Alfie Kohn is the author of "Five Reasons to Stop Saying "Good Job!". He was educated at Brown University and is a leading figure in progressive information.
Kyle's Kohn Moment:
We all do it, telling a student "good job" quickly because we are trying to give attention to them all at once. When I would be working with my class at art this would frequently happen but there hadn't been any real reactions from the students until near the end of my service learning. I was walking around the class helping every student who called me over when I saw a student toward the end of the table upset. I asked her what was wrong and she simply told me "I don't know if I'm doing it right". I explained to her the instructions again but then she started to get more upset because I didn't understand what she meant. She said "No, I don't know if I did it right because you didn't tell me I did a good job!" At that moment I understand how bad telling a child "good job" could be. At that moment I took away her feeling of independence when she did accomplish something.
Karen's Kohn Moment:
One of the students I work with every week wasn't paying attention where we were working in small group. She asked me to tell her teacher if she did a good job. I replied "only if you do a good job". She asked me what I meant by this and I asked her what she thought it meant. She told me that doing a good job meant that she would have to raise her hand, sit quietly, and follow along while other students read. I was shocked because she really knew what doing a good job was but she felt she needed my approval.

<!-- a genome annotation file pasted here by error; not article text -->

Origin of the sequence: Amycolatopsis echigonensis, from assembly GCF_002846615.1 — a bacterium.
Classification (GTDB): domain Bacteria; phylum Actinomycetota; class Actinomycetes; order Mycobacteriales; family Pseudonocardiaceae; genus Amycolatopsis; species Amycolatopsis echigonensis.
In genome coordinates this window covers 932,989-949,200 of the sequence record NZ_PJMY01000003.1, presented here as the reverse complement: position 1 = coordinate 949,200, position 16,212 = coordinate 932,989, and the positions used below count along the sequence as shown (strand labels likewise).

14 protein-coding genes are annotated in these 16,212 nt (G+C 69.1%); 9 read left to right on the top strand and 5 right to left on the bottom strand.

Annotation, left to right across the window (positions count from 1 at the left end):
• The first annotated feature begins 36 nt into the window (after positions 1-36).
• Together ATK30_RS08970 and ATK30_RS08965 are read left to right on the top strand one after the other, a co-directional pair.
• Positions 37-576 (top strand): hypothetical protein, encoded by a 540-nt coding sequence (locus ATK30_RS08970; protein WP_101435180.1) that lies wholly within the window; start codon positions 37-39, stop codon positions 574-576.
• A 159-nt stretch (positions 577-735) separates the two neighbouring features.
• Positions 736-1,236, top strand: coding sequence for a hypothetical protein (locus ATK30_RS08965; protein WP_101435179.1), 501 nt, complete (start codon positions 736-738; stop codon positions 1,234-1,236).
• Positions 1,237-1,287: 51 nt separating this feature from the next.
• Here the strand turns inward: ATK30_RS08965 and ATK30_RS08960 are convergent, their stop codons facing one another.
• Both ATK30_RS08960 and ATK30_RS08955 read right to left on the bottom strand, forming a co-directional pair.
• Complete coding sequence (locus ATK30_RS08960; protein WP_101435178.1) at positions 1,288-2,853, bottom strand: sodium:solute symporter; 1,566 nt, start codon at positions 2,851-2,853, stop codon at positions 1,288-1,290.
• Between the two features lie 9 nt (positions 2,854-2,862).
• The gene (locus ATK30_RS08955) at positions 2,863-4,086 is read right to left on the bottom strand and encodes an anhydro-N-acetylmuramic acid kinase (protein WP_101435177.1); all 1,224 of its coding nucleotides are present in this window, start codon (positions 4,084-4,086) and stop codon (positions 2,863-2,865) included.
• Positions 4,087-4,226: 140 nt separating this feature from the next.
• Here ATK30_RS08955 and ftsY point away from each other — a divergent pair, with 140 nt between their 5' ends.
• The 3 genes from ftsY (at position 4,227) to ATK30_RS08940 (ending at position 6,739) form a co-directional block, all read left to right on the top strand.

Nick's Kohn Moment: A perfectly capable child called me over while he was working individually. He asked me for help but before I could respond he just preceded to do what was expected of him. So he knew what he needed to do but he wanted my praise. He is what Alfie Kohn would call a "praise junkie".
"Student's become less likely to take a risk once they start thinking about how to keep positive comments coming"